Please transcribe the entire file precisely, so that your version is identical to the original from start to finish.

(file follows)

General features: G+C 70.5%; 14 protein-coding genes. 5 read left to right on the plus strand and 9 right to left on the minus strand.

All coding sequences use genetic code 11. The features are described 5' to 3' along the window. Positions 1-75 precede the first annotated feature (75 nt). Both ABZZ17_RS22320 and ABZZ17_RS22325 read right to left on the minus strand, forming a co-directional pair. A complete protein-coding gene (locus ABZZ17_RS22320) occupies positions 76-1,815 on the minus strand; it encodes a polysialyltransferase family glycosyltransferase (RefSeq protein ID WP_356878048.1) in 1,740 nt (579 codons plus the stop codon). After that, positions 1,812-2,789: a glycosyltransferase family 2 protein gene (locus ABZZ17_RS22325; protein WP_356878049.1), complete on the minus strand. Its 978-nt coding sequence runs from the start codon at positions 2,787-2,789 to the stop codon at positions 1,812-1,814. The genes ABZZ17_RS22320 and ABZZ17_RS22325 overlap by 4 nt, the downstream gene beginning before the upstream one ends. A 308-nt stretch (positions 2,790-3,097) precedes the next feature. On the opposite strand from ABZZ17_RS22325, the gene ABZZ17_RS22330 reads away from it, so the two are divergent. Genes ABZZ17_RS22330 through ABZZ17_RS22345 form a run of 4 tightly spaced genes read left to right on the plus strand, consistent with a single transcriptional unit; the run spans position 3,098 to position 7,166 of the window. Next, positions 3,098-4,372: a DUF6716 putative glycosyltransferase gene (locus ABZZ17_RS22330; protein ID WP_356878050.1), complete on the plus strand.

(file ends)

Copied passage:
General features: G+C 70.5%; 14 protein-coding genes. 5 read left to right on the plus strand and 9 right to left on the minus strand.

All coding sequences use genetic code 11. The features are described 5' to 3' along the window. Positions 1-75 precede the first annotated feature (75 nt). Both ABZZ17_RS22320 and ABZZ17_RS22325 read right to left on the minus strand, forming a co-directional pair. A complete protein-coding gene (locus ABZZ17_RS22320) occupies positions 76-1,815 on the minus strand; it encodes a polysialyltransferase family glycosyltransferase (RefSeq protein ID WP_356878048.1) in 1,740 nt (579 codons plus the stop codon). After that, positions 1,812-2,789: a glycosyltransferase family 2 protein gene (locus ABZZ17_RS22325; protein WP_356878049.1), complete on the minus strand. Its 978-nt coding sequence runs from the start codon at positions 2,787-2,789 to the stop codon at positions 1,812-1,814. The genes ABZZ17_RS22320 and ABZZ17_RS22325 overlap by 4 nt, the downstream gene beginning before the upstream one ends. A 308-nt stretch (positions 2,790-3,097) precedes the next feature. On the opposite strand from ABZZ17_RS22325, the gene ABZZ17_RS22330 reads away from it, so the two are divergent. Genes ABZZ17_RS22330 through ABZZ17_RS22345 form a run of 4 tightly spaced genes read left to right on the plus strand, consistent with a single transcriptional unit; the run spans position 3,098 to position 7,166 of the window. Next, positions 3,098-4,372: a DUF6716 putative glycosyltransferase gene (locus ABZZ17_RS22330; protein ID WP_356878050.1), complete on the plus strand.